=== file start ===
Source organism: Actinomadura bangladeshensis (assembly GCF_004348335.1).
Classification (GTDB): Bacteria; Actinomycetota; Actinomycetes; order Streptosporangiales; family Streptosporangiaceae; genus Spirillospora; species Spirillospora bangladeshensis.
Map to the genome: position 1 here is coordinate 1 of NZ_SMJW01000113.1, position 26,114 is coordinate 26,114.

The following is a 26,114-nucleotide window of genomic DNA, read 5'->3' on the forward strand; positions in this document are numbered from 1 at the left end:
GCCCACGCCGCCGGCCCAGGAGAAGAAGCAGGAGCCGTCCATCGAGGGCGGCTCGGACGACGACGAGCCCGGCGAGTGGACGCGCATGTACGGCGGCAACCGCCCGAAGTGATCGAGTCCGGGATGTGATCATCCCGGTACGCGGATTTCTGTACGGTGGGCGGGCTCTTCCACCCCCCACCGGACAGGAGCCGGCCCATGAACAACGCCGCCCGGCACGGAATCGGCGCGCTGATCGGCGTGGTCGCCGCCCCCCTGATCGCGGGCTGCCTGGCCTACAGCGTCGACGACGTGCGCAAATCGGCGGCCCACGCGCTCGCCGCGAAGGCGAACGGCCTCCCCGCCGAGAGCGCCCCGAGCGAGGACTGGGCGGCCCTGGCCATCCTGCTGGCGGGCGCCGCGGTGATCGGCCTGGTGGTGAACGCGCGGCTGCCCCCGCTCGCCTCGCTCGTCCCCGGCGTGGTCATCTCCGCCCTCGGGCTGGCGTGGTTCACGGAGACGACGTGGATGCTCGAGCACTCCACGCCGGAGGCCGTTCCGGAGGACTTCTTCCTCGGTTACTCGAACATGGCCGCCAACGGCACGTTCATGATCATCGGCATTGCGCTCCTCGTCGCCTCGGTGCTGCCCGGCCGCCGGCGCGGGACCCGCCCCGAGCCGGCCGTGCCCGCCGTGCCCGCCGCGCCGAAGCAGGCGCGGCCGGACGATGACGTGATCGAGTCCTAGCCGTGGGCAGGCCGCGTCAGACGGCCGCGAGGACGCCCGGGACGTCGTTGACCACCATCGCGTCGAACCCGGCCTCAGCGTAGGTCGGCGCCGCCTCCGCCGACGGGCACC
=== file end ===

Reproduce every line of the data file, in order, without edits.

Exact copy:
Source organism: Actinomadura bangladeshensis (assembly GCF_004348335.1).
Classification (GTDB): Bacteria; Actinomycetota; Actinomycetes; order Streptosporangiales; family Streptosporangiaceae; genus Spirillospora; species Spirillospora bangladeshensis.
Map to the genome: position 1 here is coordinate 1 of NZ_SMJW01000113.1, position 26,114 is coordinate 26,114.

The following is a 26,114-nucleotide window of genomic DNA, read 5'->3' on the forward strand; positions in this document are numbered from 1 at the left end:
GCCCACGCCGCCGGCCCAGGAGAAGAAGCAGGAGCCGTCCATCGAGGGCGGCTCGGACGACGACGAGCCCGGCGAGTGGACGCGCATGTACGGCGGCAACCGCCCGAAGTGATCGAGTCCGGGATGTGATCATCCCGGTACGCGGATTTCTGTACGGTGGGCGGGCTCTTCCACCCCCCACCGGACAGGAGCCGGCCCATGAACAACGCCGCCCGGCACGGAATCGGCGCGCTGATCGGCGTGGTCGCCGCCCCCCTGATCGCGGGCTGCCTGGCCTACAGCGTCGACGACGTGCGCAAATCGGCGGCCCACGCGCTCGCCGCGAAGGCGAACGGCCTCCCCGCCGAGAGCGCCCCGAGCGAGGACTGGGCGGCCCTGGCCATCCTGCTGGCGGGCGCCGCGGTGATCGGCCTGGTGGTGAACGCGCGGCTGCCCCCGCTCGCCTCGCTCGTCCCCGGCGTGGTCATCTCCGCCCTCGGGCTGGCGTGGTTCACGGAGACGACGTGGATGCTCGAGCACTCCACGCCGGAGGCCGTTCCGGAGGACTTCTTCCTCGGTTACTCGAACATGGCCGCCAACGGCACGTTCATGATCATCGGCATTGCGCTCCTCGTCGCCTCGGTGCTGCCCGGCCGCCGGCGCGGGACCCGCCCCGAGCCGGCCGTGCCCGCCGTGCCCGCCGCGCCGAAGCAGGCGCGGCCGGACGATGACGTGATCGAGTCCTAGCCGTGGGCAGGCCGCGTCAGACGGCCGCGAGGACGCCCGGGACGTCGTTGACCACCATCGCGTCGAACCCGGCCTCAGCGTAGGTCGGCGCCGCCTCCGCCGACGGGCACC